Alright everyone, mark your calendars, if they are not already properly highlighted – March 19-26 is Durham’s Third Annual Creek Week 2011! This focus on our watersheds is extremely important because it is imperative that we keep the water in our creeks fresh and clean. Heck, Durham County’s own Falls Lake is the main water source for the capitol city of Raleigh. Also, our body is between 53 and 70 percent water, depending on whose research one believes.
In order to see the myriad possibilities that are available to anyone who is fortunate enough to take in one of the events during Creek Week, please visit the Keep Durham Beautiful website. There are over 30 activities that are scheduled during the week through which one may experience wildlife available to only those who spend an Evening of Canoe Paddling on the Lower Eno River, take a Wildflower Walk at Penny’s Bend Nature Preserve, or go on a Turtle Trek along the Pea Creek Trail.
For those whose taste tends to be more altruistic in nature, there are thirteen chances where you can clean up after the more selfish that have traveled before you. It seems that all the waterways of Durham are represented in these Creek Cleanups, so please choose the nearest creek to your neighborhood and come prepared to practice the mantra of backpackers – “Leave the scene cleaner that you found it.” Durham’s flora and fauna will thank you for your efforts.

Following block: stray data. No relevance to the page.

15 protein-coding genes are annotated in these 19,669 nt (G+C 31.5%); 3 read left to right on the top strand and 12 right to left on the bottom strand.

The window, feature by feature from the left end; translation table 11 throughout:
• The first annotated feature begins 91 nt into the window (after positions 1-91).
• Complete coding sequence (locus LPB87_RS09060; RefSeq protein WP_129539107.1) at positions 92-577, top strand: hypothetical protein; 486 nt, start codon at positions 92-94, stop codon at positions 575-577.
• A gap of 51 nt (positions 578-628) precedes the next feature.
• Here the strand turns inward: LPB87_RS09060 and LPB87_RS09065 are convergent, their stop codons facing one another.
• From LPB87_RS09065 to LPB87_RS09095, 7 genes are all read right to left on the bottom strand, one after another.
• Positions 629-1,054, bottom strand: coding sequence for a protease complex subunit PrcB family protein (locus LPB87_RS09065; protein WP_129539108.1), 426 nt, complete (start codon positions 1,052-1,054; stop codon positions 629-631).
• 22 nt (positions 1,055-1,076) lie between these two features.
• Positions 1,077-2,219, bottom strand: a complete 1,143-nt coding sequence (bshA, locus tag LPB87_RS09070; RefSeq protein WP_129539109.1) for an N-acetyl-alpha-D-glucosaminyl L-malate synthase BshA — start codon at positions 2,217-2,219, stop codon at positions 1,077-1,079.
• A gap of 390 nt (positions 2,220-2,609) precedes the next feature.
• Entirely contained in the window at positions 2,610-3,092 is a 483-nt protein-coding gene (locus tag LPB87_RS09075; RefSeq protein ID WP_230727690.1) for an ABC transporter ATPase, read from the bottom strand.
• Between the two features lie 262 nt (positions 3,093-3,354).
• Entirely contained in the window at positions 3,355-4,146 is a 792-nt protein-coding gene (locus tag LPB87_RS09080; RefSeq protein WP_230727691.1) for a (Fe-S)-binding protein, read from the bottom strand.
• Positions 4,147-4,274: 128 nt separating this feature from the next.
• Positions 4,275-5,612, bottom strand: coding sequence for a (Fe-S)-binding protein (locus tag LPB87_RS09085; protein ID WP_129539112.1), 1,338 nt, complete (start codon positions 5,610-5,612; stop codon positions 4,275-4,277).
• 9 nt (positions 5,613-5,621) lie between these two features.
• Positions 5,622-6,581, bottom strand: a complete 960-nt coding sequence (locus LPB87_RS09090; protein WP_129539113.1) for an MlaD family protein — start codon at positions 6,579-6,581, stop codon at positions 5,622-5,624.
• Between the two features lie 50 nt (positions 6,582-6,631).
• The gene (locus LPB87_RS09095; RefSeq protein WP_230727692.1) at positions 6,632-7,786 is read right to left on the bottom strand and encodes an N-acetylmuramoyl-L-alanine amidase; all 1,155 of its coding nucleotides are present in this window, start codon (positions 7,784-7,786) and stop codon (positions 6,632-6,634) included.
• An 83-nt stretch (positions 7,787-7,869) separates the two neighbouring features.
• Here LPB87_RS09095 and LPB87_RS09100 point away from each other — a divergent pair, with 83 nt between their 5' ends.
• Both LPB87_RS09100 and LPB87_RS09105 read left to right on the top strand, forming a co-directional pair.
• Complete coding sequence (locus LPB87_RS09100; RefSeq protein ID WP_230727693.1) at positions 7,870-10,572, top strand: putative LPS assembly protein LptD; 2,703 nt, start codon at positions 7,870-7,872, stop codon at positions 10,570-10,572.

The coming attractions include: comedians Jerry Seinfeld, Wanda Sykes, Brian Regan, and Carol Burnette; musical performances by John Mellancamp, the Celtic Women, Diana Ross, and the multi-talented Steve Martin with the Steep Canyon Rangers; stage productions Avenue Q, Hair, and Monty Python’s Spamalot; and spoken-word artist Garrison Keillor.
With a lineup like this, I see the DPAC rising to an even more prominent position for 2011.
Here is the text from the Saturday, January 8th edition of this great newspaper:
“A decade ago, downtown Durham was a place best avoided after sundown. But as revitalization has transformed abandoned tobacco factories and former textile mills into bustling mixed-use properties, the city has been injected with much-needed life. In the heart of downtown, a crop of standout restaurants and cafes has recently sprouted around West Main Street, where low rents have allowed chefs and other entrepreneurs to pursue an ethos that skews local, seasonal and delicious.
The farmers’ market favorite Scratch Bakery has a brand-new storefront for its seasonal homemade pies that include chestnut cream pie and buttermilk sweet potato pie. At the cafe-cum-grocery Parker and Otis, the menu features sandwiches made with freshly baked bread from nearby Rue Cler and locally roasted java from Durham’s Counter Culture Coffee. And at the sophisticated Revolution, squash tamales, mascarpone gnocchi, and tuna with wasabi caviar rotate through the seasonal menu. ”